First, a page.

Today, most video games are played from the comfort of our own homes. But there was a time when adults, teens, and kids flocked to arcades to play the latest video games. The late 1970s and early 1980s is considered the golden age of arcade games, but it all came crashing down suddenly and hard in the late 1980s. However, there was a renaissance of coin-operated gaming in the 1990s, even in the face of Nintendo and SEGA bringing more and more advanced video games into the home. At the heart of this resurgence was Midway Games, a group of tech-savvy geeks who would create some of the most influential and popular video games of all time.

The new documentary Insert Coin, which was meant to play the SXSW film festival, tells their story, and it’s an excellent look back at this exciting period in gaming history. Read More »

Drunk Bus Review

(The SXSW Film Festival may have been cancelled, but our coverage will go on with reviews of films and TV shows made available to our critics.)

John Carlucci and Brandon LaGanke’s Drunk Bus is an anti-road-trip comedy with plenty of mileage. Where Seann William Scott and DJ Qualls once learned salacious lessons while crossing state borders, this is a story about retracing the same college-town loop day after month after year. Steering the wheel but electing to venture nowhere. Yes, metaphors run heavy in this public transit dramedy about dulling innermost pains with “safe” routines – but that doesn’t make (supposed) “real 2006 shit” any less resonant. Annoying dispatch operators, bean burrito firing squads and all.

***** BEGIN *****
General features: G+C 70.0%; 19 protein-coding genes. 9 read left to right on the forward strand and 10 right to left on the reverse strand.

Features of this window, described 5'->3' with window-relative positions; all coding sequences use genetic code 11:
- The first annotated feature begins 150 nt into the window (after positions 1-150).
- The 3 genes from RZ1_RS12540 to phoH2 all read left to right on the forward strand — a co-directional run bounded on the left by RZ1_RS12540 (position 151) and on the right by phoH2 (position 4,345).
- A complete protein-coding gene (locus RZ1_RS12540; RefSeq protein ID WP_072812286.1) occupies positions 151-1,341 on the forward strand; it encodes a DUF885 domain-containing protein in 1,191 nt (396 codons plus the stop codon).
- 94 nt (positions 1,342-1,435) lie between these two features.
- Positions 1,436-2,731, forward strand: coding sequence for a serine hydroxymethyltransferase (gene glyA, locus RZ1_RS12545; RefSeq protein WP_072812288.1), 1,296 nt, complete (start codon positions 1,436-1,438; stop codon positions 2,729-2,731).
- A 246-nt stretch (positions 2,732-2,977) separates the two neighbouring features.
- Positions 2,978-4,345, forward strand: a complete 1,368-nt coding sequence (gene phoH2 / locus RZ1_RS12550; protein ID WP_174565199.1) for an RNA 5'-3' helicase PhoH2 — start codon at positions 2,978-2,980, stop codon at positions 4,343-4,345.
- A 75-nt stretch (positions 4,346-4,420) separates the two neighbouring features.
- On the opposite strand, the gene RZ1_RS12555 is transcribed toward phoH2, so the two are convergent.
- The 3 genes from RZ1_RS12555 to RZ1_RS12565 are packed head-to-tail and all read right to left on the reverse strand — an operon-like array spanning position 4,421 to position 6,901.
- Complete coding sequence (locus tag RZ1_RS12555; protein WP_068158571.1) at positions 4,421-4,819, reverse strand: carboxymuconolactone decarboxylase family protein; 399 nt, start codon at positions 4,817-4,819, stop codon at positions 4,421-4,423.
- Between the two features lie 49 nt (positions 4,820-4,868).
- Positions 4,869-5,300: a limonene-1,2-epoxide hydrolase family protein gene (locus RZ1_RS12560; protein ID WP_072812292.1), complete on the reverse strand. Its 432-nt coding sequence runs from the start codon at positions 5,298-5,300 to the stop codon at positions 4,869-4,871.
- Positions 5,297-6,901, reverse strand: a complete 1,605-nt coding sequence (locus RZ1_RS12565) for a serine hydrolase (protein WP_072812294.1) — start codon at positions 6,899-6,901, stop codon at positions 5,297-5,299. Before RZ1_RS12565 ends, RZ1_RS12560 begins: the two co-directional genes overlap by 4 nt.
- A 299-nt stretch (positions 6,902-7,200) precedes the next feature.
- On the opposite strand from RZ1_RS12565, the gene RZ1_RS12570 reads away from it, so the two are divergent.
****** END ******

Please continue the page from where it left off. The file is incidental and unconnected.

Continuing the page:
Read More »

She Dies Tomorrow Review

(The SXSW Film Festival may have been cancelled, but our coverage will go on with reviews of films and TV shows made available to our critics.)

When writer and director Amy Seimetz conceptualized She Dies Tomorrow, I doubt anyone channeled Coronavirus premonitions – and yet, current events prevail. Life imitating art, art imitating life as the prophecies foretell. Her unconventional outbreak thriller absorbs urgency amidst 2020’s ongoing worldwide pandemic, spotlighting an all-too-relevant viral subplot. No, don’t expect some indie rehash of Steven Soderbergh’s Contagion. Instead, bear the weight of humanity’s numbing disease as Seimetz challenges our mortal value by weaponizing its historical antithesis: death. Freeing, paralyzing, and most of all, inescapable.

Read More »

Cool Posts From Around the Web:

SXSW Film Awards

SXSW may be canceled due to coronavirus fears, but some vestige of the fest will live on this year in the form of the film awards. The SXSW Film Festival will be handing out awards to films set to premiere at the fest. While this might seem a little odd, it’s also bound to be helpful to filmmakers who have been broadsided by the cancelation. All films will still be eligible for the Independent Spirit Awards, and the shorts will be eligible for Academy Awards nominations.

Read More »